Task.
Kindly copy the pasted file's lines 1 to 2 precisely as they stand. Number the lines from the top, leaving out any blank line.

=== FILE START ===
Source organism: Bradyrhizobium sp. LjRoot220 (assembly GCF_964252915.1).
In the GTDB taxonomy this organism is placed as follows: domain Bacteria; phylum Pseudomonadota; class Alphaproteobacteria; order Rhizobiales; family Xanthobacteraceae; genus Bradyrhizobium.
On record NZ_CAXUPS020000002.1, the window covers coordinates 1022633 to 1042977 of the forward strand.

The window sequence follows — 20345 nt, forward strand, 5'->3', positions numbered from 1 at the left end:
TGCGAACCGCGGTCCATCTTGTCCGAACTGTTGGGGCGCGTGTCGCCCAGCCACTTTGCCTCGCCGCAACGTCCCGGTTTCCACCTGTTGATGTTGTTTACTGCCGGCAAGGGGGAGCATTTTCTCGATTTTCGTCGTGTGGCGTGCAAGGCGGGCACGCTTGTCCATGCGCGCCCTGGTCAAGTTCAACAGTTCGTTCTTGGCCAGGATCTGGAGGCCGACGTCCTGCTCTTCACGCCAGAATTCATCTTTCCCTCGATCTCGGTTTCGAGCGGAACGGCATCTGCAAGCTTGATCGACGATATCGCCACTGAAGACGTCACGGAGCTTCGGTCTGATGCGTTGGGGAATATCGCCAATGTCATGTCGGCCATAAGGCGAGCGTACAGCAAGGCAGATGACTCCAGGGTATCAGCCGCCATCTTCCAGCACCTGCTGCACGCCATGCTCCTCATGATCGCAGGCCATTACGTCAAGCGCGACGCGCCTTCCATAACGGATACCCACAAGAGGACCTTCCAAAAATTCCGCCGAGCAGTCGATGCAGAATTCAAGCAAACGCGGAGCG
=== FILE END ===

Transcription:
Source organism: Bradyrhizobium sp. LjRoot220 (assembly GCF_964252915.1).
In the GTDB taxonomy this organism is placed as follows: domain Bacteria; phylum Pseudomonadota; class Alphaproteobacteria; order Rhizobiales; family Xanthobacteraceae; genus Bradyrhizobium.